This page has some notes useful for Linux and possibly other UNIX-like operating systems.

If the content grows enough, I'll move some of the content to other files linked to from this page.

Handling Optical Media

Here's instructions on handling optical media.

Getting Operating System to Recognize an Optical Medium Disk

Normally I'm used to being able to put an optical disk into the optical disk drive on my computer, and having everything "just work". If you have recently added another optical drive on your machine (if you want to copy optical disks more efficiently, or if you added a Blu-Ray drive to burn larger ISO files), you may need to do more. Here's what to do:

  1. Identify the device associated with the added optical drive
  2. Ensure there is an appropriate mount point; create one if necessary
  3. Mount the disk

Identify Optical Drive Device

If you have an existing optical drive, it is likely to be associated with a device at /dev/sr0. If you add another optical drive, it is likely to be associated with a device at /dev/sr1.

Mount Point

There may be one or more of the following directories: /cdrom /mnt.

If /cdrom exists, it is probably used by the original optical medium drive and created when the operating system was installed.

If you have recently added an additional optical medium drive (like I did in September 2017), there may not be a dedicated mount directory for it; you may need to add one.

One choice would be /cdrom1; another would be /mnt/cdrom1.


Run the command: mount -t iso9660 /dev/sr1 /cdrom1.

Check the mount by running df; look for the entry for /cdrom1 and /dev/sr1.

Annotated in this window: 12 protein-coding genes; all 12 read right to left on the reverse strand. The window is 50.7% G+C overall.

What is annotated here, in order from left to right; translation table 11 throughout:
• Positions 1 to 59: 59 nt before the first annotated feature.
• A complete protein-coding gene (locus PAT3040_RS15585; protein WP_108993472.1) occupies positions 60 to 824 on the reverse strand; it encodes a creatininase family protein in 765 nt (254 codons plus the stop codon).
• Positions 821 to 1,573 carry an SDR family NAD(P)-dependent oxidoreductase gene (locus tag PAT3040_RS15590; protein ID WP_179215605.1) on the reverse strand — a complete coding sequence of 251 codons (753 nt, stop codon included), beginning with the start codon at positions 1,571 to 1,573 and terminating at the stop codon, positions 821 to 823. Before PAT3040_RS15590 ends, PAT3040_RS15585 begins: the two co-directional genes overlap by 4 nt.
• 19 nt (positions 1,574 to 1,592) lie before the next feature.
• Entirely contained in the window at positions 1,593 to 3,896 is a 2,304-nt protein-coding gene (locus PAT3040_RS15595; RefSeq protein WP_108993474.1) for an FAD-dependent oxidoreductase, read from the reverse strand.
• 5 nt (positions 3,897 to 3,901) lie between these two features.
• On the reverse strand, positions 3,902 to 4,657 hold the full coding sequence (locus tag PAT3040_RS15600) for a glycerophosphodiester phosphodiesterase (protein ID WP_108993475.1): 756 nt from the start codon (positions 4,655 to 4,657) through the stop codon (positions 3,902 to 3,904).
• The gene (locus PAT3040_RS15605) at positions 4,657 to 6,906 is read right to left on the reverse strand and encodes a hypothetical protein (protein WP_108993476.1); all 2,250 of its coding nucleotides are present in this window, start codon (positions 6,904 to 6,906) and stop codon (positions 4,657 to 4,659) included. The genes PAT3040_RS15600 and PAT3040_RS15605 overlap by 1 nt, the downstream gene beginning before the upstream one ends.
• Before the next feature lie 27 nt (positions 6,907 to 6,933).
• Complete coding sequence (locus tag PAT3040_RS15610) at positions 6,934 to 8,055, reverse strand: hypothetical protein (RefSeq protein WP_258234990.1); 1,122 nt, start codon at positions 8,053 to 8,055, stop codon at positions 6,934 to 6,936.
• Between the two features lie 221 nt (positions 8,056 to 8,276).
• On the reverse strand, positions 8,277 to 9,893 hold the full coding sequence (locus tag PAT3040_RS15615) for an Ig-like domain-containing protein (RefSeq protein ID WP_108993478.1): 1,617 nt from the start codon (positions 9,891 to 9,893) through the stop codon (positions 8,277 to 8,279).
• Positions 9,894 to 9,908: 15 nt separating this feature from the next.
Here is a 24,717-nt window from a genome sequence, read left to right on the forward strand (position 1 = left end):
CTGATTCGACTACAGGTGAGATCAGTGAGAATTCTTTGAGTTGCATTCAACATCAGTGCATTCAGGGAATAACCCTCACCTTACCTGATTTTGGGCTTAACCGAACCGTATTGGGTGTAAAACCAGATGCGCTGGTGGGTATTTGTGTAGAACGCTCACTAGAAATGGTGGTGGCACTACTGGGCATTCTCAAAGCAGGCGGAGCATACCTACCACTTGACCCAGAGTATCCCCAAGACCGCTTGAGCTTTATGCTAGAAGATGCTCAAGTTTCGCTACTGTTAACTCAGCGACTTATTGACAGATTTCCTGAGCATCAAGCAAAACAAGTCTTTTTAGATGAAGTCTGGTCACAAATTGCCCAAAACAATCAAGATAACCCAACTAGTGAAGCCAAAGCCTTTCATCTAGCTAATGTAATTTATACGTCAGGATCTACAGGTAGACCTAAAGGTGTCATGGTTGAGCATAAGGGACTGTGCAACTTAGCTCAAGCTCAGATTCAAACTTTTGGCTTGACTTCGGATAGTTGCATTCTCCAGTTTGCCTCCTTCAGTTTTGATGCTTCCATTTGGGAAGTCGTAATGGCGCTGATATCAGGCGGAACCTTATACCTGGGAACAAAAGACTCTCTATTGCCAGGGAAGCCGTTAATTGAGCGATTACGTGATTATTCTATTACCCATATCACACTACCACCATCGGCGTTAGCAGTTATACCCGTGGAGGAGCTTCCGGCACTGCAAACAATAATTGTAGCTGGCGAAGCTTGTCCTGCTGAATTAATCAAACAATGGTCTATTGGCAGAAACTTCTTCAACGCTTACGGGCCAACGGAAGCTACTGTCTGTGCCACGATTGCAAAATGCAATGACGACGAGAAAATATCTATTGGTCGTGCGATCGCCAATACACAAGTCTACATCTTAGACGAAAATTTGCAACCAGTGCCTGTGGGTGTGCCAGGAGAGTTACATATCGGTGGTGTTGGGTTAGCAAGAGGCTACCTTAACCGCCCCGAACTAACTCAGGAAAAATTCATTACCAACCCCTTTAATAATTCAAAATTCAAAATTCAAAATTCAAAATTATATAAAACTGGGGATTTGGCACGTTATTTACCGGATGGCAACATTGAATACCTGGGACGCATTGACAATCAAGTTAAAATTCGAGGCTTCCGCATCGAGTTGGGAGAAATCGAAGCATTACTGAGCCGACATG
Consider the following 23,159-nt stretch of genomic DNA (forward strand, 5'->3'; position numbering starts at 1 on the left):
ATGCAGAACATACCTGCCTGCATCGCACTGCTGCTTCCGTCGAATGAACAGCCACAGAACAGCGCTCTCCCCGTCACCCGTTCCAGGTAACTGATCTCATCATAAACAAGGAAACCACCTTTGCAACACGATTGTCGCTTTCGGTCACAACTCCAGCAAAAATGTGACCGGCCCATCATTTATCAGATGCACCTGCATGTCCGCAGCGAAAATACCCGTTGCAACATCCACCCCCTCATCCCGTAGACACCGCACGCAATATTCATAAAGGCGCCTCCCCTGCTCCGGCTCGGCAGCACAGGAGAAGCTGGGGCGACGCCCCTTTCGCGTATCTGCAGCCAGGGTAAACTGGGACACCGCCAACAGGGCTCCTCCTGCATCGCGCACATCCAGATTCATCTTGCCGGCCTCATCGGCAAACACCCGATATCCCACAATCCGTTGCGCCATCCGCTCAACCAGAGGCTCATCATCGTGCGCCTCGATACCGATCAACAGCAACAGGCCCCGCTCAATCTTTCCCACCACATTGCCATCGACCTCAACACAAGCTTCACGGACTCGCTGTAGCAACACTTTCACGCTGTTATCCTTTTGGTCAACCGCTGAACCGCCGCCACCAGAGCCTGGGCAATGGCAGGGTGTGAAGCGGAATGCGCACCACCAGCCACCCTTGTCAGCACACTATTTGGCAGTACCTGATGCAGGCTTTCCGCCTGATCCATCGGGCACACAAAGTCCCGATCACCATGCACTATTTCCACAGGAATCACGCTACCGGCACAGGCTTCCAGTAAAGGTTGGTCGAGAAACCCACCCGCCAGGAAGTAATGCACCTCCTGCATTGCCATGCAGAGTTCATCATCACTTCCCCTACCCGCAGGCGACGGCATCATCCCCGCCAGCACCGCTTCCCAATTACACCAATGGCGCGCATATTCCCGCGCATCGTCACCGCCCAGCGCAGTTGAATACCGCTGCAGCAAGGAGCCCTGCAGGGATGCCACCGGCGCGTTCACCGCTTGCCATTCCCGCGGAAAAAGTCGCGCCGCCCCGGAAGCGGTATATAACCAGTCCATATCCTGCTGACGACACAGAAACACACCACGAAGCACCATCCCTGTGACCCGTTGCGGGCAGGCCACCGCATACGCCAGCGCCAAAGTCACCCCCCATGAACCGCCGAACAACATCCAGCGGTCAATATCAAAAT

Use the Optical Medium

Load, unload, read, and/or write the optical medium as you like.

Create ISO Image

TODO: find out how to include dot files/directories (probably .*).

How to create ISO image file in Linux

mkisofs -o /home/linuxlookup/example.iso /source/directory/

This looks more modern: Mount, create, burn ISO image on Linux

The genisoimage tool can handle iso image generation well:

genisoimage -R -J -joliet-long -iso-level 4 -o image.iso dirs/

If some files in the iso is larger than 4GB, the -allow-limited-size will be needed.

Burning an ISO Image

In case neither k3b nor brasero will handle burning a BD-R disk, and the drive you added can read and write BD-R disks, try running: xorriso -as cdrecord -v dev=/dev/sr1 fs=32m -eject path/to/the/ISO/file.

Verifying an Optical Disk

After mounting the disk, run diff -r /mountpoint/subdirectory/ /home/username/source/of/backup/files

Ejecting an Optical Disk

Of course, you can press the button on the drive to eject the disk. If you want to do this from the command line, run the eject command.


If you need to unmount the drive, run: umount /cdrom1 or umount /dev/sr1. You can check the mount is removed by running df again.


Here are some links to other pages with more information:

  1. How to use your CD-ROM under Linux
  2. How to Mount CD-ROM in Linux
  3. Using Linux Mount Command
  4. libburnia Project
  5. K3B and Brasero reject attempts to burn Blu-Ray disks on Kubuntu 17.04